Tuesday, March 24, 2015 - 2:02pm

World Tuberculosis Day is an Opportunity to Remind Ourselves of this Threat to Public Health

March 24th is World TB Day which commemorates the date in 1882 when Dr. Robert Koch announced his discovery of Mycobacterium tuberculosis, the bacteria that causes tuberculosis.  Some of us may have seen references to tuberculosis (TB) in movies or TV series set in 19th or early 20th century Britain or the U.S., giving the impression that this is a malady of a bygone era.  Current realities paint a very different picture. In 2013, globally, 9 million people became ill with TB and 1.5 million of those died from the disease. TB ranks as the second leading cause of death from a single infectious agent, with HIV taking first place. In 2014, the U.S. reported over 9000 cases.
Here in Dane County, Public Health Madison & Dane County (PHMDC) is currently managing 5 active cases including one multi-drug resistant case.  Over the last 10 years, we´ve managed on average about 10 cases a year. 
Without proper treatment, TB can be fatal. In fact it used to be the leading cause of death in the United States. TB presents an enormous challenge to local public health departments.  Because the active form of the disease is so highly contagious, it requires an extraordinary amount attention and management. So even with a relatively low number of cases, PHMDC is legally required to track every active (Pulmonary) TB case in the county and identify all those individuals who have had contact with the patient.  
Initially, our public health nurses (PHNs) visit each active TB client daily, to assure that the required medications are taken throughout the treatment period. While costly, these visits are the most cost effective means to both prevent the spread of the disease and to help prevent the development of drug resistant strains of TB.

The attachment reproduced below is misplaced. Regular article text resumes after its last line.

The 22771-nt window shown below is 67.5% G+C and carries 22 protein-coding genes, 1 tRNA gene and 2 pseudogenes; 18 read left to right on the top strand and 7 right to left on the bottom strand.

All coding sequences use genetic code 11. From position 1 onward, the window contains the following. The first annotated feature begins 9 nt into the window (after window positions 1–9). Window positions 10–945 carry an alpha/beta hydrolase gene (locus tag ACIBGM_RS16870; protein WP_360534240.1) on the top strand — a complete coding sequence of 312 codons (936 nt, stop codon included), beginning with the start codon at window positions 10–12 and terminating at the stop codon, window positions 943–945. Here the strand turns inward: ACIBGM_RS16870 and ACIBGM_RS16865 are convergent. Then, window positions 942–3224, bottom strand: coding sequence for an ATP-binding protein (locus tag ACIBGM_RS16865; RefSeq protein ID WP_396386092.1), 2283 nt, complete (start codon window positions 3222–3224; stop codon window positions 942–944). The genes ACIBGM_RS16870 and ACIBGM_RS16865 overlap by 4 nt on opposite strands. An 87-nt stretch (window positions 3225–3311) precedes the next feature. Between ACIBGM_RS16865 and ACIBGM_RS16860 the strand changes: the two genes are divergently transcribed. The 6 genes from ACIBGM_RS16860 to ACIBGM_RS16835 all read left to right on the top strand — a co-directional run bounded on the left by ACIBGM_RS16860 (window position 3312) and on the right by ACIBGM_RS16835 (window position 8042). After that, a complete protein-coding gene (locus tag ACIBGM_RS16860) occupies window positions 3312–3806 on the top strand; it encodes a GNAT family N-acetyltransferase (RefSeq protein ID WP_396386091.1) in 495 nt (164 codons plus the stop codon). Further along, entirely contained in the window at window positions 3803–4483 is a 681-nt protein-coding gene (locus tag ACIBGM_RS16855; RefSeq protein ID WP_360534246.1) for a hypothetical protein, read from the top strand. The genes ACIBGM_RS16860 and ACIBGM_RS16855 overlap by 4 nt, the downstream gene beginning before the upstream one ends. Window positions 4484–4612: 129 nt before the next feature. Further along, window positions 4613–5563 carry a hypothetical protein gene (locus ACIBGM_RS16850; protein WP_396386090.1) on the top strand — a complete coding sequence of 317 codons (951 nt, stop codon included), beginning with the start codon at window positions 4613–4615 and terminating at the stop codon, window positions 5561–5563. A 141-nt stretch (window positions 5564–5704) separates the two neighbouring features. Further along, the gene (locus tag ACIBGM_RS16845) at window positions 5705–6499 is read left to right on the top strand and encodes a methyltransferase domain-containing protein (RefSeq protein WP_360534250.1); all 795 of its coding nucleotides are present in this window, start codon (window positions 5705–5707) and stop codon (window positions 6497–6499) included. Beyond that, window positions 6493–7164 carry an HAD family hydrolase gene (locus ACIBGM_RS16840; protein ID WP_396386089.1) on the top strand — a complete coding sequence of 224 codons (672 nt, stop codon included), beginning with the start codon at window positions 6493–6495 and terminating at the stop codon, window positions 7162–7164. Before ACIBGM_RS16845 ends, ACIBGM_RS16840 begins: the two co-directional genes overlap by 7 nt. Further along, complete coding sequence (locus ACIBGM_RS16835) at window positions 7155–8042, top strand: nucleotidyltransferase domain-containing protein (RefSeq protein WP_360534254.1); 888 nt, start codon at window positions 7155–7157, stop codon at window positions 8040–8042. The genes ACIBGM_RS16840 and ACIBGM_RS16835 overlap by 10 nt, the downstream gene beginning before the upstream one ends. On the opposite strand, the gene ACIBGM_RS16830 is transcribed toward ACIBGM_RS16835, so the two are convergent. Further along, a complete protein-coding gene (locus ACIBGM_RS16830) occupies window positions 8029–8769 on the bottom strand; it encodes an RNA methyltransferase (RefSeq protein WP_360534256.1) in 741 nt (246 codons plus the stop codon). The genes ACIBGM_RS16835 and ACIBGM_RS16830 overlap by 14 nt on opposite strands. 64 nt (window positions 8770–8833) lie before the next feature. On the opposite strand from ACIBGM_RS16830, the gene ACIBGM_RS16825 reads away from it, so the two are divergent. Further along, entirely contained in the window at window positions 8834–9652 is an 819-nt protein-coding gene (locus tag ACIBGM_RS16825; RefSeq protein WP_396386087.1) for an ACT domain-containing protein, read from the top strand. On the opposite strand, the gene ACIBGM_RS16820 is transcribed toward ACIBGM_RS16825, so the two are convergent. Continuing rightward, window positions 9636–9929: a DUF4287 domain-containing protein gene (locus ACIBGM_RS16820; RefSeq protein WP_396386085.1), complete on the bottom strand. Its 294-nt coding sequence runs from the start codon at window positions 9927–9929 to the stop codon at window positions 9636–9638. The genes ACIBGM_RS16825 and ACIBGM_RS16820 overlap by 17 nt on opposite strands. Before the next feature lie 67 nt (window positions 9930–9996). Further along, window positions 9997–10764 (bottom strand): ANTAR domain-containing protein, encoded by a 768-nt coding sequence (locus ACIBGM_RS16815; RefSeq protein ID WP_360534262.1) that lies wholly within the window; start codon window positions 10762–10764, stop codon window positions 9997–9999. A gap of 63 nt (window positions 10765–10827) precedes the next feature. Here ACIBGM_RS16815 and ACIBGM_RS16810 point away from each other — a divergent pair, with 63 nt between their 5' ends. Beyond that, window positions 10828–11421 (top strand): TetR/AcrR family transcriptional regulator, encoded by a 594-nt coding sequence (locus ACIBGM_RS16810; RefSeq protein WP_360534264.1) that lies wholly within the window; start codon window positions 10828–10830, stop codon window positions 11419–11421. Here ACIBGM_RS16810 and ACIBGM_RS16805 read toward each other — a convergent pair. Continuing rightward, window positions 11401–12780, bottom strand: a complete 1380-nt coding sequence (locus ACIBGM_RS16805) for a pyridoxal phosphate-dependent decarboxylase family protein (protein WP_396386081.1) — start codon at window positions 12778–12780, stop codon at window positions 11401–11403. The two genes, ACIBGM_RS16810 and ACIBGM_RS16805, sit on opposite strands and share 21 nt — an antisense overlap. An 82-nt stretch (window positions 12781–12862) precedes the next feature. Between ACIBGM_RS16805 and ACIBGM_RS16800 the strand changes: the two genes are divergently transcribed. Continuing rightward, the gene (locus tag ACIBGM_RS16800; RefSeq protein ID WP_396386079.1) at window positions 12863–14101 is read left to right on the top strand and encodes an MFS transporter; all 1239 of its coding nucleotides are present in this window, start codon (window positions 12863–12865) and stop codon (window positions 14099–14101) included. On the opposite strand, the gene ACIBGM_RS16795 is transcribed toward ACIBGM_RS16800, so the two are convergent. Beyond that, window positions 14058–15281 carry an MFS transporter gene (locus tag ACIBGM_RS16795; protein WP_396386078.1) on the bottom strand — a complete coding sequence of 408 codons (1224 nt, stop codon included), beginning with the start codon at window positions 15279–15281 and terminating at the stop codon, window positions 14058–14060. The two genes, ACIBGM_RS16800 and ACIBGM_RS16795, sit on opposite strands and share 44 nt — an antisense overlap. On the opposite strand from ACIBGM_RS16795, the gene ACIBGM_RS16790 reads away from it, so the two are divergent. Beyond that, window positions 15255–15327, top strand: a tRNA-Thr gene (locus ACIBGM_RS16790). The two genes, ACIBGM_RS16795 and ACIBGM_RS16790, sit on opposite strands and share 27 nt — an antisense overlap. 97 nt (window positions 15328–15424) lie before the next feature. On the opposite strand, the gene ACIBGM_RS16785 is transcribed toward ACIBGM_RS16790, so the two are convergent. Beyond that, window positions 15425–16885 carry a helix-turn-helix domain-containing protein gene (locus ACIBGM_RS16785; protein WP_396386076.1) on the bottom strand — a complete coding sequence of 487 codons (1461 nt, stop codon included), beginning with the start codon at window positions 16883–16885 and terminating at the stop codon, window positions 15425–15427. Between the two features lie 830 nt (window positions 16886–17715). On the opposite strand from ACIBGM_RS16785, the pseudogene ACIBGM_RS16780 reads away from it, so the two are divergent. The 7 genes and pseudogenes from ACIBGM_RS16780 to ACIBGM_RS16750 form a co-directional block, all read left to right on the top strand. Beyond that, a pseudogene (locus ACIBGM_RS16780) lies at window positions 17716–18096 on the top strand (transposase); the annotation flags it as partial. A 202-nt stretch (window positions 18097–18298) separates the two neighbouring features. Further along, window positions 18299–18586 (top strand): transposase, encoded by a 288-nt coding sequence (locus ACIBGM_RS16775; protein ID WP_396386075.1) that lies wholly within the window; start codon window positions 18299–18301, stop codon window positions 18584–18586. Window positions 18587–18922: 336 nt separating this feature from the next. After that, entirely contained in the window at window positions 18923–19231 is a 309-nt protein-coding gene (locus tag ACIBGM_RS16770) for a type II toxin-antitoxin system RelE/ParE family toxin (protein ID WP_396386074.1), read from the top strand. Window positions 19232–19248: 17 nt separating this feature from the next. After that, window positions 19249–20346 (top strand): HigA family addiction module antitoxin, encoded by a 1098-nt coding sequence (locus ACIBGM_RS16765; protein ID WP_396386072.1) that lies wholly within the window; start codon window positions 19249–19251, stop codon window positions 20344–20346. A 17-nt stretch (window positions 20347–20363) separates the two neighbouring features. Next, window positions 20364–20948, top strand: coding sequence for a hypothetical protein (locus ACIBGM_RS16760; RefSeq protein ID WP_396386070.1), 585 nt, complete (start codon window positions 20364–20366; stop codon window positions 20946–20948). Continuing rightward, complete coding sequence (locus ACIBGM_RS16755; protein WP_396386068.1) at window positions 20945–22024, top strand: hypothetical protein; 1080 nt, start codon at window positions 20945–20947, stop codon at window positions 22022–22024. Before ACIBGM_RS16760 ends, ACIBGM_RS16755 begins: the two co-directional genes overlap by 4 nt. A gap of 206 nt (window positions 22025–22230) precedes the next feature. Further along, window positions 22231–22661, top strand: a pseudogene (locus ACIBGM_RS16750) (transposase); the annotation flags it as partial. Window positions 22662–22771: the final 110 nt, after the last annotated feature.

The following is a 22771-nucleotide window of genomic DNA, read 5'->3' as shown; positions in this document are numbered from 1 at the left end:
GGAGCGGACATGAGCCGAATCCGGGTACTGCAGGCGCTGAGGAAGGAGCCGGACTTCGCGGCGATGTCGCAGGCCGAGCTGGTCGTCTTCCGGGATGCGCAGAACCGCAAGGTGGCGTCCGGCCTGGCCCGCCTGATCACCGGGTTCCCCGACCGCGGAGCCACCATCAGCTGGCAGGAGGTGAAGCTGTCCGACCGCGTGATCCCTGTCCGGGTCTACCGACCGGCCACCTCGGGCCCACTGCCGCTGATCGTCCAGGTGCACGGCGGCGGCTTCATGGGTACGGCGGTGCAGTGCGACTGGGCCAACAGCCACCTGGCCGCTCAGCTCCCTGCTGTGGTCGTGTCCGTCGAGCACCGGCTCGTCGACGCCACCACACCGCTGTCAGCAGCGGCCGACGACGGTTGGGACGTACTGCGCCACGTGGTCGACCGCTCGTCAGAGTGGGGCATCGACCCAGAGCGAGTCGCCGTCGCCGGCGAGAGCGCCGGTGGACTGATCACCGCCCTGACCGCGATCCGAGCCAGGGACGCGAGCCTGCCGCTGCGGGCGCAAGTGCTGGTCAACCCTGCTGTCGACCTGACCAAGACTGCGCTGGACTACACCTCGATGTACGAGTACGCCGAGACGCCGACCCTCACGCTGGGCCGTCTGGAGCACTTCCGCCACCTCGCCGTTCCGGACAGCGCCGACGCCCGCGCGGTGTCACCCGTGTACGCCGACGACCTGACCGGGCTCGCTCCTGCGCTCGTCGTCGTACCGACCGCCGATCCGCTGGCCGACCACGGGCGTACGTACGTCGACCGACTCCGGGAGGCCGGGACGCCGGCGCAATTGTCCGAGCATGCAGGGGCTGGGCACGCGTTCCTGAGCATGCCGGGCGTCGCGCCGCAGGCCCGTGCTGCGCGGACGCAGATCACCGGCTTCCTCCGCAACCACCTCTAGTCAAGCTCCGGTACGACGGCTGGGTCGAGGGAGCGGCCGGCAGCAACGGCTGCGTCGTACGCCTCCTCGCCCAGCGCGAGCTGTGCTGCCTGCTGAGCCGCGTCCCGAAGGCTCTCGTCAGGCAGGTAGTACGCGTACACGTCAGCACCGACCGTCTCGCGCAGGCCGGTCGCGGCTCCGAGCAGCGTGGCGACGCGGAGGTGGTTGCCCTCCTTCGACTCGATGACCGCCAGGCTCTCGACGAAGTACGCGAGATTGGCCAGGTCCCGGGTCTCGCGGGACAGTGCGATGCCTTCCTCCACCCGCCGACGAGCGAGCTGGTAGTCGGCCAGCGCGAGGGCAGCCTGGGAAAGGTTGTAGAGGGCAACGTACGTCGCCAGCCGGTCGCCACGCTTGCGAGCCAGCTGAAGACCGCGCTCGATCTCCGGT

PHNs also provide education to the patient and family as well as assisting the patient to access the range of help required in order to be successful in treatment. This is no small matter since anyone with active TB disease needs at least 2 weeks of isolation, which usually means that they cannot work.
Many patients live on the brink of poverty and need both medical and other financial and housing support until they are no longer infectious. 
There is also a latent form of TB (TB infection), where the body's immune system is able to fight the bacteria and stop them from growing. People with this form of TB have no symptoms, they don´t feel sick, and most importantly, they can´t spread TB to others.  
So in addition to the work with active TB patients, PHMDC works diligently to prevent active TB disease by providing screening to at-risk populations and providing medication and case management services to approximately 190 clients with Latent TB infection annually.
According to Erin Polkinghorn, RN, TB Coordinator for PHMDC, “dealing with active TB requires a substantial investment of time, effort and resources by both public health and the health care system.  In rare cases we even have to rely on the judicial system to assure that proper treatment continues.  On one level, managing TB is extremely expensive, but it becomes a real bargain when the payoff means that we can stop the possibility of uncontrolled and widespread transmission of a potentially lethal disease."
Click here - For a list of frequently asked questions and answers about TB, please see the fact sheet produced by the Centers for Disease Control


Health & Safety